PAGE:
ancient egypt: history and culture
Ancient Egyptian bestiary: Hares
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Hare, excerpt from the hunters' palette
From the Hunters' Palette
Guardian, papyrus of Ani
A guardian in the underworld
from the papyrus of Ani
    The Cape hare (lepus capensis) lives in deserted areas, is nocturnal and eats grass, shrubs and the like. Their young are born in depressions rather than hollows, with open eyes and covered in fur. A fast animal, capable of running at speeds of up to seventy kilometres per hour, the hare was only rarely hunted by the ancient Egyptians. According to Plutarch the hare was admired for its keen senses and its speed.
    The hare was the sacred animal of the goddess Unut who was venerated in the 15th nome of Upper Egypt and came to be part of the Horus and Re cults.
    As a desert animal it seems to have evoked thoughts of death, and was associated with its overcoming. After the Middle Kingdom it was part of the world of the goddess Hathor. Connections with the moon, the monthly rhythm and fertility are suspected, but there does not seem to have been a direct connection between the hare[1] and Osiris, as has been suggested.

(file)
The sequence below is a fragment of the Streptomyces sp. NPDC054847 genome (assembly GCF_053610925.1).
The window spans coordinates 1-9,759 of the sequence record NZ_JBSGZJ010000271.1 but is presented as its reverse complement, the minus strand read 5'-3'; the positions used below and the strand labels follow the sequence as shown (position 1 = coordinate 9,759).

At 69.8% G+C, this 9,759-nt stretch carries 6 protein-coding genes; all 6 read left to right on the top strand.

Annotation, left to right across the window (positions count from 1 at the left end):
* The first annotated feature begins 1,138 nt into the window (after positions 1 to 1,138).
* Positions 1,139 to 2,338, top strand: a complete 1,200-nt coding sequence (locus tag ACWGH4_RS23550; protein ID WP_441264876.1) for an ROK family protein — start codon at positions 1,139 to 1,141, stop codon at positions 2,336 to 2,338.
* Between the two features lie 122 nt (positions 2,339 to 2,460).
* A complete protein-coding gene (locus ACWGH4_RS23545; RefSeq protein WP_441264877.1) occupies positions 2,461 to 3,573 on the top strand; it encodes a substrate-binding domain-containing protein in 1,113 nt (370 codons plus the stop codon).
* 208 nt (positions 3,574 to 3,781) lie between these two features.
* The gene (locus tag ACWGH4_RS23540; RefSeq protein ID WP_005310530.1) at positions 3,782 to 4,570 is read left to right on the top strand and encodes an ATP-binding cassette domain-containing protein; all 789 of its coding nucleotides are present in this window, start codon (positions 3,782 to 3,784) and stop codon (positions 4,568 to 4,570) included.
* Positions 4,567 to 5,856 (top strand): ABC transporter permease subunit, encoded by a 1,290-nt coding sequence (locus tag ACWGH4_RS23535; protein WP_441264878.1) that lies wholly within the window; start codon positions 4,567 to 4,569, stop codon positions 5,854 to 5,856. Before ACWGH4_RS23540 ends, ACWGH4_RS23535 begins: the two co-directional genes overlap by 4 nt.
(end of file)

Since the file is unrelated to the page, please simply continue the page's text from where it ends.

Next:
Hares were depicted in the occasional hunting scene (Hunter's Palette), in Old Kingdom tomb reliefs, as daemons on apotropaic wands and in depictions in the Books of the Dead. Hare-shaped amulets were quite popular during the Late Period.

[1] Being nocturnal, the hare is a moon-animal in many cultures
Silvia Schroer, 2006, "Hare", in J. Eggler, Ch. Uehlinger, eds., Iconography of Deities and Demons in the Ancient Near East
Manfred Lurker, Lexikon der Götter und Symbole der alten Ägypter, Scherz 1998

© January 2006
December 2007